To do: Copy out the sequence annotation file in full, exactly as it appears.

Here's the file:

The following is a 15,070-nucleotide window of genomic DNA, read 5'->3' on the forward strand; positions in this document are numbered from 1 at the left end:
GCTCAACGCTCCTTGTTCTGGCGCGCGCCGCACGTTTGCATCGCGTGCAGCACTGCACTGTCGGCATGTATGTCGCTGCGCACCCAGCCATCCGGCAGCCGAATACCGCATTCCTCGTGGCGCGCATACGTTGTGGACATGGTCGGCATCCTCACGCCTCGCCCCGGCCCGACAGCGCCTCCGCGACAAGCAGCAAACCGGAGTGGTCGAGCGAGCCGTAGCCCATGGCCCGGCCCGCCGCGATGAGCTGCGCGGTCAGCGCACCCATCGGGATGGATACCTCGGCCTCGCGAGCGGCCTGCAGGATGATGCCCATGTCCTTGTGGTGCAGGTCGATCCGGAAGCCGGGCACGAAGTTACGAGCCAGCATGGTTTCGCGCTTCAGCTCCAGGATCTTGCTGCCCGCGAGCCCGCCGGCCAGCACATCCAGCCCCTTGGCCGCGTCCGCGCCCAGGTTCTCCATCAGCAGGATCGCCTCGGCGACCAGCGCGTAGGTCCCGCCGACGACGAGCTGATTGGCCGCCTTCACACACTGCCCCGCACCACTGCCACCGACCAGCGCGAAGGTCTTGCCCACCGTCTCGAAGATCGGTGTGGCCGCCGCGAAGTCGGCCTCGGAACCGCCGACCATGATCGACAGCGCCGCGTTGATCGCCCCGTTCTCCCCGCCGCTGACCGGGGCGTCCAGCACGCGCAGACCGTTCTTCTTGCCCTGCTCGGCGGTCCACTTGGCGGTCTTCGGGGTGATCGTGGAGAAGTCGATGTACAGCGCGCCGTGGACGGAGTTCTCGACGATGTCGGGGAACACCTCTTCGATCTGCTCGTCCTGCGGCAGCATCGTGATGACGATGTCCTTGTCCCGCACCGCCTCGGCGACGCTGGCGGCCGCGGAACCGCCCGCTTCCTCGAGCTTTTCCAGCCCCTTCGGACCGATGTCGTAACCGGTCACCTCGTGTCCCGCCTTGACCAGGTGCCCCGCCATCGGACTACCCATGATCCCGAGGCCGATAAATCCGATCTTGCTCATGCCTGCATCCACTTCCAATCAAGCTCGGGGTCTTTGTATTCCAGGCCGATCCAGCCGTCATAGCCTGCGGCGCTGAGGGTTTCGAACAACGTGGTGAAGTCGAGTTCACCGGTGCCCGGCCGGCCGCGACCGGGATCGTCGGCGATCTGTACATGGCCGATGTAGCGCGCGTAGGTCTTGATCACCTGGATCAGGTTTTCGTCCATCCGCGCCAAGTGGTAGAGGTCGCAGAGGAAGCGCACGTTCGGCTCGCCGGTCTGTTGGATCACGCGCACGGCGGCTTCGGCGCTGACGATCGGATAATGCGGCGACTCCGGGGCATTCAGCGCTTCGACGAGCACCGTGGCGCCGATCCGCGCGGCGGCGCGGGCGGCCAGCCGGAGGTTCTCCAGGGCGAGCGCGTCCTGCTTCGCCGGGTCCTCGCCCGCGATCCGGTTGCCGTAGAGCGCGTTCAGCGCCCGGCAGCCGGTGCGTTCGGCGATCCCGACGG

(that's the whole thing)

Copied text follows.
The following is a 15,070-nucleotide window of genomic DNA, read 5'->3' on the forward strand; positions in this document are numbered from 1 at the left end:
GCTCAACGCTCCTTGTTCTGGCGCGCGCCGCACGTTTGCATCGCGTGCAGCACTGCACTGTCGGCATGTATGTCGCTGCGCACCCAGCCATCCGGCAGCCGAATACCGCATTCCTCGTGGCGCGCATACGTTGTGGACATGGTCGGCATCCTCACGCCTCGCCCCGGCCCGACAGCGCCTCCGCGACAAGCAGCAAACCGGAGTGGTCGAGCGAGCCGTAGCCCATGGCCCGGCCCGCCGCGATGAGCTGCGCGGTCAGCGCACCCATCGGGATGGATACCTCGGCCTCGCGAGCGGCCTGCAGGATGATGCCCATGTCCTTGTGGTGCAGGTCGATCCGGAAGCCGGGCACGAAGTTACGAGCCAGCATGGTTTCGCGCTTCAGCTCCAGGATCTTGCTGCCCGCGAGCCCGCCGGCCAGCACATCCAGCCCCTTGGCCGCGTCCGCGCCCAGGTTCTCCATCAGCAGGATCGCCTCGGCGACCAGCGCGTAGGTCCCGCCGACGACGAGCTGATTGGCCGCCTTCACACACTGCCCCGCACCACTGCCACCGACCAGCGCGAAGGTCTTGCCCACCGTCTCGAAGATCGGTGTGGCCGCCGCGAAGTCGGCCTCGGAACCGCCGACCATGATCGACAGCGCCGCGTTGATCGCCCCGTTCTCCCCGCCGCTGACCGGGGCGTCCAGCACGCGCAGACCGTTCTTCTTGCCCTGCTCGGCGGTCCACTTGGCGGTCTTCGGGGTGATCGTGGAGAAGTCGATGTACAGCGCGCCGTGGACGGAGTTCTCGACGATGTCGGGGAACACCTCTTCGATCTGCTCGTCCTGCGGCAGCATCGTGATGACGATGTCCTTGTCCCGCACCGCCTCGGCGACGCTGGCGGCCGCGGAACCGCCCGCTTCCTCGAGCTTTTCCAGCCCCTTCGGACCGATGTCGTAACCGGTCACCTCGTGTCCCGCCTTGACCAGGTGCCCCGCCATCGGACTACCCATGATCCCGAGGCCGATAAATCCGATCTTGCTCATGCCTGCATCCACTTCCAATCAAGCTCGGGGTCTTTGTATTCCAGGCCGATCCAGCCGTCATAGCCTGCGGCGCTGAGGGTTTCGAACAACGTGGTGAAGTCGAGTTCACCGGTGCCCGGCCGGCCGCGACCGGGATCGTCGGCGATCTGTACATGGCCGATGTAGCGCGCGTAGGTCTTGATCACCTGGATCAGGTTTTCGTCCATCCGCGCCAAGTGGTAGAGGTCGCAGAGGAAGCGCACGTTCGGCTCGCCGGTCTGTTGGATCACGCGCACGGCGGCTTCGGCGCTGACGATCGGATAATGCGGCGACTCCGGGGCATTCAGCGCTTCGACGAGCACCGTGGCGCCGATCCGCGCGGCGGCGCGGGCGGCCAGCCGGAGGTTCTCCAGGGCGAGCGCGTCCTGCTTCGCCGGGTCCTCGCCCGCGATCCGGTTGCCGTAGAGCGCGTTCAGCGCCCGGCAGCCGGTGCGTTCGGCGATCCCGACGG